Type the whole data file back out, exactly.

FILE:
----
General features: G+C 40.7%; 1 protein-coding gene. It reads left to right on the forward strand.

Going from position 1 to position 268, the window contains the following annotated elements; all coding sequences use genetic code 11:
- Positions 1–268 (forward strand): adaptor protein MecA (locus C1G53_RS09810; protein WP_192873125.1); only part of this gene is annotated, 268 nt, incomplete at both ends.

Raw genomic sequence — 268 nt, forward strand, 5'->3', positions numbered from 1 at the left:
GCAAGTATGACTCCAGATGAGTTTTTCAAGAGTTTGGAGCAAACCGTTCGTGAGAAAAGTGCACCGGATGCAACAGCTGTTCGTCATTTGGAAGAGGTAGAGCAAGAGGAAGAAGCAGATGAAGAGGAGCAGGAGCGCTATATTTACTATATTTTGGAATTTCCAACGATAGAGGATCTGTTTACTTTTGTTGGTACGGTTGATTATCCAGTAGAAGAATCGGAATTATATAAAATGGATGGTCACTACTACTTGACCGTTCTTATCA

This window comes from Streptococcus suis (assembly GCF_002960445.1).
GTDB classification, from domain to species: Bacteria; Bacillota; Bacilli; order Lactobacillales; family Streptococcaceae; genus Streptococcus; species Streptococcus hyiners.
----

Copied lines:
General features: G+C 40.7%; 1 protein-coding gene. It reads left to right on the forward strand.

Going from position 1 to position 268, the window contains the following annotated elements; all coding sequences use genetic code 11:
- Positions 1–268 (forward strand): adaptor protein MecA (locus C1G53_RS09810; protein WP_192873125.1); only part of this gene is annotated, 268 nt, incomplete at both ends.

Raw genomic sequence — 268 nt, forward strand, 5'->3', positions numbered from 1 at the left:
GCAAGTATGACTCCAGATGAGTTTTTCAAGAGTTTGGAGCAAACCGTTCGTGAGAAAAGTGCACCGGATGCAACAGCTGTTCGTCATTTGGAAGAGGTAGAGCAAGAGGAAGAAGCAGATGAAGAGGAGCAGGAGCGCTATATTTACTATATTTTGGAATTTCCAACGATAGAGGATCTGTTTACTTTTGTTGGTACGGTTGATTATCCAGTAGAAGAATCGGAATTATATAAAATGGATGGTCACTACTACTTGACCGTTCTTATCA

This window comes from Streptococcus suis (assembly GCF_002960445.1).
GTDB classification, from domain to species: Bacteria; Bacillota; Bacilli; order Lactobacillales; family Streptococcaceae; genus Streptococcus; species Streptococcus hyiners.